Portugal on Sunday (8 January) prepared to pay its final respects to Mário Soares, widely seen as the father of the country’s modern-day democracy, after the former president died in hospital, at the age of 92.
Monday (9 January) sees the start of three days of national mourning, with a state funeral to be held the following day for Soares, who served as president from 1986 to 1996.
The founder of Portugal’s Socialist Party and spearhead of the country’s entry into the European Union died Saturday (7 January).
Tributes flooded in from across the world for the man who also served as foreign minister and prime minister, and later became a European lawmaker.
Council President Donald Tusk, himself a figure of the Polish democracy movement, remembered the major role that Soares played in consolidating Portuguese democracy – as the first constitutionally elected prime minister and as president of Republic – and in championing the Portuguese accession to the European Communities.
My condolences as we mourn Mário Soares' loss. I remember his major role in consolidating Portuguese democracy. https://t.co/M7hnE8Ft0R
— Donald Tusk (@eucopresident) January 8, 2017
Commission President Jean-Claude Juncker said Soares was a symbol and a driver of resistance to the dictatorship and of the fight for democratic transition in his country.
I extend my sincere condolences to Mário Soares' family, and the Portuguese nation as a whole https://t.co/l5uCkvwJZv
— Jean-Claude Juncker (@JunckerEU) January 7, 2017
Outgoing Parliament President Martin Schulz tweeted that Soares was more than a historic figure. “He’s an inspiration,” he said.
As a progressive #Soares is more than historical figure: he's an inspiration. He advanced freedom, equality & dignity. His legacy will last
— Martin Schulz (@MartinSchulz) January 7, 2017
— Martin Schulz (@MartinSchulz) January 7, 2017
The new United Nations Secretary-General, ex-Portuguese Premier Antonio Guterres, hailed Soares as “one of the rare political leaders who had real stature in both Europe and the world”.
Former Brazilian president Dilma Rousseff said that Soares was “adored by the people and respected by his adversaries.”
The Soares family hopes that the funeral and period of mourning will reflect the former leader’s jovial personality and “closeness to the people,” his former adviser Jose Manuel Dos Santos said.
That connection with ordinary people could be seen on the streets of Lisbon Sunday.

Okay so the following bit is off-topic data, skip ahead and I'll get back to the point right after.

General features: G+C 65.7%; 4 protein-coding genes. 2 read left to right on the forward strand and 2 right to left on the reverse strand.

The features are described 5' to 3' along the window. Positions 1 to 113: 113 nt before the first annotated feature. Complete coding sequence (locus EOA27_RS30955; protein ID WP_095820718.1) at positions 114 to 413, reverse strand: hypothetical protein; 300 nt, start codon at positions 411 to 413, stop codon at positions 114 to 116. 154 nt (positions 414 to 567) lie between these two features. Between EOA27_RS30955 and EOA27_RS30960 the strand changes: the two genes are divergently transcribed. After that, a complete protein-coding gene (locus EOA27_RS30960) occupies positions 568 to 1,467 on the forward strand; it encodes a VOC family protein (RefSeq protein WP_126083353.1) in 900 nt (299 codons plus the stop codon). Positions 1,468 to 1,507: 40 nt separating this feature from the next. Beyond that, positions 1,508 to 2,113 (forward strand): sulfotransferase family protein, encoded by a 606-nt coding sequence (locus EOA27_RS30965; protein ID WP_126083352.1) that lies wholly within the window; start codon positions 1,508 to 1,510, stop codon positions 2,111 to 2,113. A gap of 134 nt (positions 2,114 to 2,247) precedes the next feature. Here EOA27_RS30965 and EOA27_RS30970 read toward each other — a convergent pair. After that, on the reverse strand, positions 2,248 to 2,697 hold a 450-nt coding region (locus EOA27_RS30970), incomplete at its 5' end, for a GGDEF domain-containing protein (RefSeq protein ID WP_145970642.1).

“He was the father of freedom,” said former office worker Maria Fernandes, 70, with tears in her eyes.
‘The voice of freedom’
Portuguese newspapers were emblazoned with headlines such as “Thank you Soares” and “A whole life dedicated to the fight for liberty.”
— Brasilmagic (@Brasilmagic) January 9, 2017
The former Socialist leader’s body will lie in state in a monastery chapel in Lisbon on Monday for mourners to pay their last respects.
Portugal’s Prime Minister and fellow Socialist António Costa said Saturday that the country had lost “someone who has so many times been the face and the voice of our freedom, for which he fought all his life”.
Perdemos aquele que foi tantas vezes o rosto e a voz da nossa Liberdade. pic.twitter.com/k7eOpMek5w
— António Costa (@antoniocostapm) January 7, 2017
Soares had been admitted to hospital in Lisbon on 13 December, and although his condition initially showed signs of some improvement, he later fell into a deep coma and never recovered.
The hospital did not reveal the precise cause of Soares’s death, but relatives say he never fully overcame a spate of illnesses in 2013. His health further deteriorated after his wife’s death in July 2015.
Critic of austerity
Born in Lisbon on 7 December, 1924, Mario Alberto Nobre Lopes Soares was raised in a family opposed to the dictatorship of Antonio Oliveira Salazar.
His father Joao Soares, a defrocked priest, struggled against the regime for decades, suffering long periods of imprisonment and exile.
Mario Soares was both a charmer and a humanist known for being spontaneous and warm.
A self-defined agnostic, he said he believed in “humanity and its improvement”, and described himself as being driven by “a great desire to live and by immense curiosity”.
“I am a poor man who has been fortunate to have taken stands and to have been right,” he told the Jornal i newspaper in February 2015.
On the international stage, Soares was also seen as a political giant, “a great European” and the “decisive figure for Portuguese democracy”, said Spanish Prime Minister Mariano Rajoy.
Soares was “the symbol and the artisan of resistance to the dictatorship and the transition of his country to democracy”, said European Commission chief Jean-Claude Juncker.
French President François Hollande said Portugal’s democracy had lost “one of its heroes; Europe, one of its great leaders; and France, a faithful friend”.
Soares made a final public appearance in July, when he attended a ceremony held in his honour by the ruling Socialist-led government.
Visibly frail, he did not make a speech.